New York's no to war

Published : Mar 14, 2003 00:00 IST

in New York

NEW YORK had not seen anything like it in decades. Hundreds of thousands of people converged on the streets of Manhattan on February 15 to protest against America's plans to attack Iraq. Not since 1982, when one million protesters filled Central Park demanding nuclear disarmament, had the city witnessed such an outpouring of public sentiment for global peace. By the end of the day, the count of protesters varied from 100,000 to anywhere between half a million and 800,000, depending on who you asked. "But the numbers do not matter," remarked Leslie Cagan of United for Peace and Justice (UFPJ), the coalition that organised the rally. "People in New York City and scores of others in the U.S. joined 600 cities in the world in a clear cry for peace, saying we are not allowing Bush to do what he wants to do in Iraq."

Undeterred by a court order banning the planned march past the United Nations (U.N.) headquarters, and by the harsh cold of a wintry weekend with icy winds whipping across the East River, people began pouring into the east side of Manhattan early on Saturday. The focal point was a speakers' dais on 51st Street and First Avenue, within sight of the U.N. building, which was a few blocks to the south. But protesters filled the streets for nearly 30 blocks, stretching up to 78th Street and across two avenues west.

Although predominantly white, the gathering was a kaleidoscope of America - the young, the middle-aged and the elderly, men and women, peace activists, trade unionists, labour organisers, environmentalists, artists, singers, war veterans, reservists, students, teachers, citizens, immigrants, residents - from New York and the nearby States of New Jersey, New Hampshire and Maine and as far away as Illinois and Ohio, who felt impelled to add their voices to those saying "War: not in our name."

Politicians, celebrity actors and artists, including Martin Luther King III Jr., Danny Glover, Angela Davis and Holly Near, addressed the gathering from a raised dais in front of a banner that proclaimed, "The World Says No to War." Archbishop Desmond Tutu said: "It is an extraordinary moment that fills you with hope in humanity, that so many people so many miles from Iraq can come out in such weather to say give peace a chance."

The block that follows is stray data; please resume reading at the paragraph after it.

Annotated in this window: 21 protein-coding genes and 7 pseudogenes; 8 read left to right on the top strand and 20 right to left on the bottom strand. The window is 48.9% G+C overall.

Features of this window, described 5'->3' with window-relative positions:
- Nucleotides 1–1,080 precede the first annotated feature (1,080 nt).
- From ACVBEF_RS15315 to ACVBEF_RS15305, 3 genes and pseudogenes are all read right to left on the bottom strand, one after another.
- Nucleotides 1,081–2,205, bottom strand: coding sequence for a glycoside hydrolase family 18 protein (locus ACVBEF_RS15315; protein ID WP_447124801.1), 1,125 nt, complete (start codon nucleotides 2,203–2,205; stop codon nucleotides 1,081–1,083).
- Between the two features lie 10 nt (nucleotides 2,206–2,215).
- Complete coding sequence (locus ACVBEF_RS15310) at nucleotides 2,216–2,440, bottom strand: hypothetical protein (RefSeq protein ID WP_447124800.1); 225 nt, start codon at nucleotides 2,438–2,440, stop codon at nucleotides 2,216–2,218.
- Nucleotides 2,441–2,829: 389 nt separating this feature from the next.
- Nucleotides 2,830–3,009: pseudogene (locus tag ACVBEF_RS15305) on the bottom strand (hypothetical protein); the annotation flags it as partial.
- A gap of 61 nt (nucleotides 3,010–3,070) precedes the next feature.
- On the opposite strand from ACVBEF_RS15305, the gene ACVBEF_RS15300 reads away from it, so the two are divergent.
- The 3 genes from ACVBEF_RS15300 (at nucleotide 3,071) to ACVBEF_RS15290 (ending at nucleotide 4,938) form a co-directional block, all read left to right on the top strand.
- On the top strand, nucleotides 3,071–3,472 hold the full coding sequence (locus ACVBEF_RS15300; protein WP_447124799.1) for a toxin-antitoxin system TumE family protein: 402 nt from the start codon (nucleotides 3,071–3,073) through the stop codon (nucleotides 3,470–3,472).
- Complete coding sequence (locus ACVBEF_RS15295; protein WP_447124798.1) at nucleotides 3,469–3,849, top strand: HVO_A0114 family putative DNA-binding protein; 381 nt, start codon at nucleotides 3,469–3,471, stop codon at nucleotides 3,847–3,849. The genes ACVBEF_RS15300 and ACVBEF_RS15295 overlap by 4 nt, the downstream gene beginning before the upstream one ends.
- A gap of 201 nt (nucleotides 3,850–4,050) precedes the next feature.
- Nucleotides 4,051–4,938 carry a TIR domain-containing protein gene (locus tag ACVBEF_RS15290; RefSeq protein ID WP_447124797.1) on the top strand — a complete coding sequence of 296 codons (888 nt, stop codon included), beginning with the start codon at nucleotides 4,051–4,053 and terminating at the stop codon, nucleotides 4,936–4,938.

The mood was partly sombre. There was also a distinctly American exuberance and energy in the air, unmistakable in the sarcasm, wry humour or plain cheeky insouciance in several posters. President Bush was an obvious target with many demonstrators offering practical ways of dealing with the establishment. "Drop Bush, not Bombs", "Stop the Bushit", "Regime Change Begins at Home", "Save a tree: Remove a Bush", "Stop Mad Cowboy Disease", and "Impeach the Son of a Bush", they urged. For "Pre-emptive Impeachment" you could visit One sign warned against "Weapons of Mass Distraction", another reminded everyone that "75 per cent did not Vote for Bush", and called for "Healthcare not Warfare". "I hope Bush doesn't `Liberate' Me," said another.

A man wearing a Bush mask and snaky blood-coloured talons squashing a globe, wove in and out of the crowd. "Draft the Bush Twins," suggested a batch of bright green placards. The allusion was to the renewed debate over the draft provoked by the planned invasion of Iraq, with leading Democrats calling attention to the fact that it is mostly poor blacks and whites who enlist for the armed forces.

Many placards elaborated on the "blood-for-oil" theme: "Read Between the Pipelines." "How Many Lives per Gallon?" "How Did Our Oil Get Under Their Sand?" wondered one. "War: Is Your S.U.V. Worth It?" asked another, referring to the petrol-guzzling sport utility vehicle that is the family car of choice in the U.S. And adding its voice to "Peace is Patriotic" was a plea: "Apocalypse Not Yet: I'm Still Single."